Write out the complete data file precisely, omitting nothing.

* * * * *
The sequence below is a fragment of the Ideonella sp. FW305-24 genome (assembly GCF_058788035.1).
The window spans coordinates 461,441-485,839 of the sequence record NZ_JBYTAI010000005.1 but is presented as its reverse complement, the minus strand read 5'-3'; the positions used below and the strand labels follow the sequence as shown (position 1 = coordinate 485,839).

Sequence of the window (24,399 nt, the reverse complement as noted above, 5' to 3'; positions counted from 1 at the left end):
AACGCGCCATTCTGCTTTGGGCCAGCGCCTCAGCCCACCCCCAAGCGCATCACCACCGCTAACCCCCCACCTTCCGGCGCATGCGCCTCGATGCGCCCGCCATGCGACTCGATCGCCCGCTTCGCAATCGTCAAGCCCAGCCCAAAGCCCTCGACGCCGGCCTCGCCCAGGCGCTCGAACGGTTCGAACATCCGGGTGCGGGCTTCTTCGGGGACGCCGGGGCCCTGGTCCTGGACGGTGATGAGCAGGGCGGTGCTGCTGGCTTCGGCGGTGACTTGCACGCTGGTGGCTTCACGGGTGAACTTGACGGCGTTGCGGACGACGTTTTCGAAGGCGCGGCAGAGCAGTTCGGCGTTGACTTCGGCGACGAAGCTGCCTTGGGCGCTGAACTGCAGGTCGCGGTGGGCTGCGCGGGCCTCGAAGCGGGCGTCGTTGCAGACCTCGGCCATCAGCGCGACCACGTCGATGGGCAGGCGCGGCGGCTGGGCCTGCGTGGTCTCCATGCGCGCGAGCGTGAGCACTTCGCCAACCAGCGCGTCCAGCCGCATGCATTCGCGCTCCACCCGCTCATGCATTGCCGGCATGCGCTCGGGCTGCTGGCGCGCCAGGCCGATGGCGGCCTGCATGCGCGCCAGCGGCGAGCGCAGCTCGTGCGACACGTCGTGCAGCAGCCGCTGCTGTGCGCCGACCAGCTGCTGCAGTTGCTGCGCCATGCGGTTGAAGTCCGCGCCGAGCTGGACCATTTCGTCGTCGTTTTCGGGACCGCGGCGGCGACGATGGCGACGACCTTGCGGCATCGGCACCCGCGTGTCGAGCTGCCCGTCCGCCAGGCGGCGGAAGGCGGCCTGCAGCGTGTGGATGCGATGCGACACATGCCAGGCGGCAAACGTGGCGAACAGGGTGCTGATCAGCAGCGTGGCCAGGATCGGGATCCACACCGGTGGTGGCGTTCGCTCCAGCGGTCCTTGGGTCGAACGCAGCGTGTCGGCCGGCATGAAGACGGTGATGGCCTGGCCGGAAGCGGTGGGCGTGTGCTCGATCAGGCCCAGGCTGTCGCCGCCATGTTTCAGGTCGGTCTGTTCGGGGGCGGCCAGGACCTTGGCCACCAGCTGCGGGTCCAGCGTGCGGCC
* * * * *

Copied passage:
The sequence below is a fragment of the Ideonella sp. FW305-24 genome (assembly GCF_058788035.1).
The window spans coordinates 461,441-485,839 of the sequence record NZ_JBYTAI010000005.1 but is presented as its reverse complement, the minus strand read 5'-3'; the positions used below and the strand labels follow the sequence as shown (position 1 = coordinate 485,839).

Sequence of the window (24,399 nt, the reverse complement as noted above, 5' to 3'; positions counted from 1 at the left end):
AACGCGCCATTCTGCTTTGGGCCAGCGCCTCAGCCCACCCCCAAGCGCATCACCACCGCTAACCCCCCACCTTCCGGCGCATGCGCCTCGATGCGCCCGCCATGCGACTCGATCGCCCGCTTCGCAATCGTCAAGCCCAGCCCAAAGCCCTCGACGCCGGCCTCGCCCAGGCGCTCGAACGGTTCGAACATCCGGGTGCGGGCTTCTTCGGGGACGCCGGGGCCCTGGTCCTGGACGGTGATGAGCAGGGCGGTGCTGCTGGCTTCGGCGGTGACTTGCACGCTGGTGGCTTCACGGGTGAACTTGACGGCGTTGCGGACGACGTTTTCGAAGGCGCGGCAGAGCAGTTCGGCGTTGACTTCGGCGACGAAGCTGCCTTGGGCGCTGAACTGCAGGTCGCGGTGGGCTGCGCGGGCCTCGAAGCGGGCGTCGTTGCAGACCTCGGCCATCAGCGCGACCACGTCGATGGGCAGGCGCGGCGGCTGGGCCTGCGTGGTCTCCATGCGCGCGAGCGTGAGCACTTCGCCAACCAGCGCGTCCAGCCGCATGCATTCGCGCTCCACCCGCTCATGCATTGCCGGCATGCGCTCGGGCTGCTGGCGCGCCAGGCCGATGGCGGCCTGCATGCGCGCCAGCGGCGAGCGCAGCTCGTGCGACACGTCGTGCAGCAGCCGCTGCTGTGCGCCGACCAGCTGCTGCAGTTGCTGCGCCATGCGGTTGAAGTCCGCGCCGAGCTGGACCATTTCGTCGTCGTTTTCGGGACCGCGGCGGCGACGATGGCGACGACCTTGCGGCATCGGCACCCGCGTGTCGAGCTGCCCGTCCGCCAGGCGGCGGAAGGCGGCCTGCAGCGTGTGGATGCGATGCGACACATGCCAGGCGGCAAACGTGGCGAACAGGGTGCTGATCAGCAGCGTGGCCAGGATCGGGATCCACACCGGTGGTGGCGTTCGCTCCAGCGGTCCTTGGGTCGAACGCAGCGTGTCGGCCGGCATGAAGACGGTGATGGCCTGGCCGGAAGCGGTGGGCGTGTGCTCGATCAGGCCCAGGCTGTCGCCGCCATGTTTCAGGTCGGTCTGTTCGGGGGCGGCCAGGACCTTGGCCACCAGCTGCGGGTCCAGCGTGCGGCC